Pitfall! was one of the first games to feature a running man sprite that actually looked half decent. Being able to swing on ropes was not only a revelation, but it felt good too. Somehow, programmer David Crane had managed to push the Atari VCS to unheard of limits and make a playable game out of it too. Which ultimately developed into a famous series.
Adventure – designed and programmed by Warren Robinett and released for the Atari 2600 in 1979 – broke new ground at the time, on a number of different levels.
Not only was it one of the first ever video games to use multiple screens, which you could explore at will, but it also featured enemies that would continue to move, even if they were not on screen. It was also one of the first games to feature an “Easter Egg” – a secret, hidden room containing text crediting Robinett for creating the game.
In Adventure you basically play a square dot as an avatar, and must explore an open-ended environment in search of a magical chalice. You can pick up keys, weapons, and other items and must use them to solve simple puzzles. A number of dragons roam the game world and will eat the character if caught. A bat will also steal items from the player too, so has to be avoided.
Looking at Adventure now: it would be easy to dismiss the game due to the simplistic nature of the graphics and gameplay, although its influence after release was actually quite profound.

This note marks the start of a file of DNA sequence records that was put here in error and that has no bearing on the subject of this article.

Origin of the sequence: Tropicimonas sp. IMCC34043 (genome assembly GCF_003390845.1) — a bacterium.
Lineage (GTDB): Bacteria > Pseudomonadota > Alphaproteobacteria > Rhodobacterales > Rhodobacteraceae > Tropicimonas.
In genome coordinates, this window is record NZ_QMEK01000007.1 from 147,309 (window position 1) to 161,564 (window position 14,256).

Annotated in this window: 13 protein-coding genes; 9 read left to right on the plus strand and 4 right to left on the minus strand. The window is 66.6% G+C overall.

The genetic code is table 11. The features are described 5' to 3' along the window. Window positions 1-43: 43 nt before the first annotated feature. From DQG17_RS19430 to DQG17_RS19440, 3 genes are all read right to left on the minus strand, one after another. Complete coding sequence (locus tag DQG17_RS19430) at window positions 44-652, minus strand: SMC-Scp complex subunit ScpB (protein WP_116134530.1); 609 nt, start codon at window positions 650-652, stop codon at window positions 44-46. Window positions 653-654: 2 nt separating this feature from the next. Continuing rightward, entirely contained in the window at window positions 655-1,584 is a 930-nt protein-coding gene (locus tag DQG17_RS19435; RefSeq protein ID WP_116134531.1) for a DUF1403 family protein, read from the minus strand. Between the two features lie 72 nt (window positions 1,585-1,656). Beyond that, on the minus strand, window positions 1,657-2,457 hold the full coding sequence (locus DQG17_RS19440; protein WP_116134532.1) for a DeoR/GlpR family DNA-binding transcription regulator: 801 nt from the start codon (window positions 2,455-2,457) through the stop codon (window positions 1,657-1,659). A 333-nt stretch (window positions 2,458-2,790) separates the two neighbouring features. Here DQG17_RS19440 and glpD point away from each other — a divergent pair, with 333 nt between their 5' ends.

The original Defender on the Atari 2600 is rubbish, but Defender II is the shizzle.
Unlike the first game, Defender II has a great feel to the controls, nice movement of the ship, and fast, decent, absorbing gameplay.
You could argue: “why on earth did they ever bother with a Defender sequel on the Atari VCS in the first place?” The easy answer is: because they looked at the first game and thought they could do a LOT better. Which they did.
The result is: arguably one of the best games on the Atari 2600.
Defender II is also known as Stargate in some circles, as per the 1981 Williams Electronics‘ arcade game on which it is based.
John Van Ryzin‘s popular H.E.R.O. (Helicopter Emergency Rescue Operation) first made its appearance on the Atari 2600 (aka Atari VCS), via Activision, way back in 1984.
The premise is simple: you are a guy with a helicopter rotor on his back and can fly through caverns of a deep mine, looking for trapped victims to rescue.
You have to be careful where you fly, though, because hitting certain things can kill you.
Every now and then you’ll come across an immovable wall, barring your way, and can drop sticks of dynamite to get rid of them. Avoiding the blast of your own explosives is crucial though. Oh, and you can shoot a short range beam out from your eyes too. Helpful for shooting spiders and suchlike. Don’t shoot a lamp though, otherwise the screen will go dark.
H.E.R.O. is classic 1980s video gaming. A simple, original idea, made fun by pushing the limited abilities of the Atari 2600 to their limits.
H.E.R.O. also appeared on many other 8-bit video gaming platforms too, including Apple II, ColecoVision, Commodore 64, MSX, and ZX Spectrum.
More: H.E.R.O. on Wikipedia